What is VLAN (Virtual Local Area Network)?

A Virtual Local Area Network (VLAN) is a network segmentation technique that allows a network to be divided into multiple isolated broadcast domains. In traditional Ethernet networks, all devices within the same physical network share the same broadcast domain, which means they can communicate with each other directly. VLANs provide a way to create logically segmented networks within a physical network, even if the devices are physically connected to the same switch.

Key characteristics and features of VLANs include:

  1. Isolation: Devices within a VLAN can communicate with each other as if they are on the same network, but they are isolated from devices in other VLANs. This isolation is achieved by using VLAN IDs to tag Ethernet frames.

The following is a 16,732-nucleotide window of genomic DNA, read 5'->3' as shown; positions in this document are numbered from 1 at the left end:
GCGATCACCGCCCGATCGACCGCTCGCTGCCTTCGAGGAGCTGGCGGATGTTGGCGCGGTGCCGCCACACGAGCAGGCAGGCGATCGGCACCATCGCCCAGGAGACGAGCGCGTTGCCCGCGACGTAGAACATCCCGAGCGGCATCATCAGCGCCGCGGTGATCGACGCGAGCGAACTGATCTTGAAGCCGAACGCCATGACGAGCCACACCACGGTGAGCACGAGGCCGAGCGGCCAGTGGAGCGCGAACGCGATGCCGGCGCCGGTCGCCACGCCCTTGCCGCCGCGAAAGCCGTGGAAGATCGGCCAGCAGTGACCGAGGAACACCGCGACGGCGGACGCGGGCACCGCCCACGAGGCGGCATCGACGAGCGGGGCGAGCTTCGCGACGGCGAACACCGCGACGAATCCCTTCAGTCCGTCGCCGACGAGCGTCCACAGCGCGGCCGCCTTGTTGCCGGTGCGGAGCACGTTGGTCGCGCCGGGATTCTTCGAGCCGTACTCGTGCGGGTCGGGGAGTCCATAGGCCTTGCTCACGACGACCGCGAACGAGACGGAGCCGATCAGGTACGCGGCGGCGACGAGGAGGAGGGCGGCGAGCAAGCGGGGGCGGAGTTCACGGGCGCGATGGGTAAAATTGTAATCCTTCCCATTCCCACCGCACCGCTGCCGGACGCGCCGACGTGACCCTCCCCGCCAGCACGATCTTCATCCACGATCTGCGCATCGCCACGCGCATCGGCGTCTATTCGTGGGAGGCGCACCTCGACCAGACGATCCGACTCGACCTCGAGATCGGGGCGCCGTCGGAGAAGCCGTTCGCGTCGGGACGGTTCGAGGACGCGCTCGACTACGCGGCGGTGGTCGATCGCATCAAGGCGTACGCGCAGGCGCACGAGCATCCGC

2. Broadcast Control: Broadcast traffic is limited to the VLAN, reducing the overall broadcast domain size. This helps in optimizing network performance by preventing unnecessary broadcast traffic from affecting all devices on a network.
  3. Security: VLANs enhance network security by segregating sensitive or critical data traffic from other parts of the network. Access between VLANs can be controlled using routers or layer 3 switches.
  4. Flexibility: VLANs are flexible and can be created based on different criteria, such as department, project, or functional group, rather than being tied to physical locations.
  5. Scalability: VLANs allow network administrators to scale and manage networks more effectively by grouping devices logically rather than relying solely on physical network infrastructure.